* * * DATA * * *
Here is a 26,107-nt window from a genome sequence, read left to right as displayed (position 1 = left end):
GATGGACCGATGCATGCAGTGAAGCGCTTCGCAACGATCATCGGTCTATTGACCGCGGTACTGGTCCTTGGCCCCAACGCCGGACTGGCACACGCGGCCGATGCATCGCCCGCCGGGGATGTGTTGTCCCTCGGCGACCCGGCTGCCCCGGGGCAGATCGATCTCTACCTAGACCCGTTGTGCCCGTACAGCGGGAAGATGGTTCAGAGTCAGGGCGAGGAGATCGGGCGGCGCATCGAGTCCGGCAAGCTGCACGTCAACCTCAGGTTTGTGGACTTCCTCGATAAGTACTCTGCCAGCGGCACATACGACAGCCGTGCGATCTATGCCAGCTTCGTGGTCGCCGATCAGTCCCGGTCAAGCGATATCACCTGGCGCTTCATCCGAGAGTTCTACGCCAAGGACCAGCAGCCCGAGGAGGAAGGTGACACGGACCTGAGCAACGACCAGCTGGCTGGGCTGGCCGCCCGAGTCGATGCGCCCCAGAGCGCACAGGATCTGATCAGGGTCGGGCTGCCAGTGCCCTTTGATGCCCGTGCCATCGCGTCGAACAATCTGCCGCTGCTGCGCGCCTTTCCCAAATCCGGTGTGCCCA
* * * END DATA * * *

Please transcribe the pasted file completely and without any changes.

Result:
Here is a 26,107-nt window from a genome sequence, read left to right as displayed (position 1 = left end):
GATGGACCGATGCATGCAGTGAAGCGCTTCGCAACGATCATCGGTCTATTGACCGCGGTACTGGTCCTTGGCCCCAACGCCGGACTGGCACACGCGGCCGATGCATCGCCCGCCGGGGATGTGTTGTCCCTCGGCGACCCGGCTGCCCCGGGGCAGATCGATCTCTACCTAGACCCGTTGTGCCCGTACAGCGGGAAGATGGTTCAGAGTCAGGGCGAGGAGATCGGGCGGCGCATCGAGTCCGGCAAGCTGCACGTCAACCTCAGGTTTGTGGACTTCCTCGATAAGTACTCTGCCAGCGGCACATACGACAGCCGTGCGATCTATGCCAGCTTCGTGGTCGCCGATCAGTCCCGGTCAAGCGATATCACCTGGCGCTTCATCCGAGAGTTCTACGCCAAGGACCAGCAGCCCGAGGAGGAAGGTGACACGGACCTGAGCAACGACCAGCTGGCTGGGCTGGCCGCCCGAGTCGATGCGCCCCAGAGCGCACAGGATCTGATCAGGGTCGGGCTGCCAGTGCCCTTTGATGCCCGTGCCATCGCGTCGAACAATCTGCCGCTGCTGCGCGCCTTTCCCAAATCCGGTGTGCCCA